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Previously obscured in my hazy memory, 1994 comes back like lightning when I review the happenings of that year. Nelson Mandela became South Africa’s first black president. O.J. Simpson took us on the most famous ride ever in that white Bronco. Creating the ultimate rock and roll union, Michael Jackson married Lisa Marie Presley. Kurt Cobain committed suicide.

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Though the western has always been a durable (and distinctly American) genre, only six western titles appear on the American Film institute’s list of top 100 films. One of them is a personal favorite, 1953’s “Shane.”

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I remember my first sighting of Bruce Willis in a TV series called “Moonlighting”  back in 1985. I liked him right away, and I knew a lot of other people did too. Part of what creates a star is the degree to which an audience identifies with his or her essential character. Watching Willis (with hair!) play the wisecracking private eye David Addison, I had a moment of recognition.  I actually felt I’d met this guy. I even saw a bit of myself in him.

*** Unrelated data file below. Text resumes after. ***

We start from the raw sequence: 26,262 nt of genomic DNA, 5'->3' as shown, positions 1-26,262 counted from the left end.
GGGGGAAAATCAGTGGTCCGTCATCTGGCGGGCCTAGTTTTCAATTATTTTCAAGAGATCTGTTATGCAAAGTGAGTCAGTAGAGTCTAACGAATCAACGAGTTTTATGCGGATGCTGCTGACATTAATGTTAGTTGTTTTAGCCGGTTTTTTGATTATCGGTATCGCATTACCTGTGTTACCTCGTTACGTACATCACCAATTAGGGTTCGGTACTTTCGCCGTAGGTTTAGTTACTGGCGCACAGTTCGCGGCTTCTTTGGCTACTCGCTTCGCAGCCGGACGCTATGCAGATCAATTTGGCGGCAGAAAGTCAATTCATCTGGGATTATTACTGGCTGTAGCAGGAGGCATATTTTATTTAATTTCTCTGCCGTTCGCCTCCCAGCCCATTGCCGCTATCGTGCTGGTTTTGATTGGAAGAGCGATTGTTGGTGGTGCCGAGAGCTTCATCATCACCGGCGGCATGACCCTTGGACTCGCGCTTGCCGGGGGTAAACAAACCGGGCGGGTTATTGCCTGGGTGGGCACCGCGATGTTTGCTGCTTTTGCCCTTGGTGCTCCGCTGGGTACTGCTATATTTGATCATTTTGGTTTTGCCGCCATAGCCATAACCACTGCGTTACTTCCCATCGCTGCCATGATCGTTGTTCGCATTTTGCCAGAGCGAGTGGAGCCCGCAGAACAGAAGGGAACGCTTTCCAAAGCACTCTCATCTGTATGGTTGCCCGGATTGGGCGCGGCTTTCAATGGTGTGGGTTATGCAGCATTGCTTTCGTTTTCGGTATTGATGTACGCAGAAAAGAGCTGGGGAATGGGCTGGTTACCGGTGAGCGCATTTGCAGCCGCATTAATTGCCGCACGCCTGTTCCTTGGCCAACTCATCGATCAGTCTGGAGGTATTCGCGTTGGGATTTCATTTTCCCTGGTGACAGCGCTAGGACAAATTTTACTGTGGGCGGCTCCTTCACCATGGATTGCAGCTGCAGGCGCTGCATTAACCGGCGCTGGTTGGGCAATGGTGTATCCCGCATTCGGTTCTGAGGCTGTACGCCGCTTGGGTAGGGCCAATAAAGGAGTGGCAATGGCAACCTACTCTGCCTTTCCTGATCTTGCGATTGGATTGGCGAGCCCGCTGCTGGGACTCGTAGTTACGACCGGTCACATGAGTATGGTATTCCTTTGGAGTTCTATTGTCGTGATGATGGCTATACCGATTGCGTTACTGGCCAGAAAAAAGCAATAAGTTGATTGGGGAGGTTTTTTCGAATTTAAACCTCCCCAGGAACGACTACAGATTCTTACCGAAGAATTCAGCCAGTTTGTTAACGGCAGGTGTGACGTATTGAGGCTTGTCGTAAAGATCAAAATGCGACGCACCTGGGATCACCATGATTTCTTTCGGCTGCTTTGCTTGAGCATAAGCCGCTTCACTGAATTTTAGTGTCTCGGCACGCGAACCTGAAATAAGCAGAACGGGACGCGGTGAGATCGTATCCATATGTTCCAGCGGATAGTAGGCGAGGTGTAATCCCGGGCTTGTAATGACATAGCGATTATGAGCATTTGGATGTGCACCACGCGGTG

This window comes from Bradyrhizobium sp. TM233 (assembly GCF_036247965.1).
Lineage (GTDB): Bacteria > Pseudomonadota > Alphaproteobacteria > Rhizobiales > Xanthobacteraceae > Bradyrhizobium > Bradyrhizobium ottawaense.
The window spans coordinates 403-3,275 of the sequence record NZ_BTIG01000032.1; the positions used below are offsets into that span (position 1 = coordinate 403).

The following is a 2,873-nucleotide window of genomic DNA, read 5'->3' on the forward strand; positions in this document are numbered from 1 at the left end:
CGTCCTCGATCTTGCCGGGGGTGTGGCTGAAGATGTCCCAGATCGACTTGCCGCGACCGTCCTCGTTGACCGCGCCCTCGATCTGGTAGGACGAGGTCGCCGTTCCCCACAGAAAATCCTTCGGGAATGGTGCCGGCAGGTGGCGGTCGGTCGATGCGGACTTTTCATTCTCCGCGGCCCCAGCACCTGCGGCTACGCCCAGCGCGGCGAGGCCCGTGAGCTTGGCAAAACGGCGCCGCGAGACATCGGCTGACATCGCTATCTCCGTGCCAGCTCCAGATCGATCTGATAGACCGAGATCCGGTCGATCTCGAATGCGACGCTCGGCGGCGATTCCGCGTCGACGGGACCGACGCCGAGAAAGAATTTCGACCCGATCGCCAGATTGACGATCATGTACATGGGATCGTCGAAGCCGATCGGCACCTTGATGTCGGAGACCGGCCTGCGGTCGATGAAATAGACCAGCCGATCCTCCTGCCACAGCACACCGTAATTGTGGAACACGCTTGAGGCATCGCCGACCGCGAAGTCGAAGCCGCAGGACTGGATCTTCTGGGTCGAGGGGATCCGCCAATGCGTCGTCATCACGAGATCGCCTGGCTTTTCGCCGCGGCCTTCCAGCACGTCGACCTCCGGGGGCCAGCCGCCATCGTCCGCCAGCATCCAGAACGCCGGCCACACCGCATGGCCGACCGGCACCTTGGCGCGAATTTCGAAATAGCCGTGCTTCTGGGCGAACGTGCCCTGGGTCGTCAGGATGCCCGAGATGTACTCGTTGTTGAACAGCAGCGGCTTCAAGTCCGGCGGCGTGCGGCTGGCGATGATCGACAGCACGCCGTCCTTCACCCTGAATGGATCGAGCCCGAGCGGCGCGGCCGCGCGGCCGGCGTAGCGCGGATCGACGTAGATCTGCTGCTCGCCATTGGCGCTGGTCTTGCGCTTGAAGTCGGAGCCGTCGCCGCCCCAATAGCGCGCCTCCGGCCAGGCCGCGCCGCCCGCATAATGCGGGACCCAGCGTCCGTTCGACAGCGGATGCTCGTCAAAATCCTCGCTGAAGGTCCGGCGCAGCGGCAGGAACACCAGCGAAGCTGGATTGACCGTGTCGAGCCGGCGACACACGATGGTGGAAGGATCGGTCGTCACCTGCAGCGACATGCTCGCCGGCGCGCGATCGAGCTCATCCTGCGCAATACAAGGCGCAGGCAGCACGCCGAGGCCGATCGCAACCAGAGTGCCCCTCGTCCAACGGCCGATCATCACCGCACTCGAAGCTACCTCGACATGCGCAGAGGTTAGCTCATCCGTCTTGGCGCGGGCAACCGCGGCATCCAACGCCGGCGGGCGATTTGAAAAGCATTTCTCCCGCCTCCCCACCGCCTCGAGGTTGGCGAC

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We had a varied crop of great movies in 1978. Some I saw right away; I vividly recall, for instance, being traumatized by “The Deer Hunter.” Others I missed and only experienced years later.

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I first saw what I still consider the quintessential haunted house movie, Robert Wise’s “The Haunting” from 1963, when I was about 11.

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Gifted writer William Goldman had first come across the story of Butch Cassidy in the late fifties, and was immediately taken with it.

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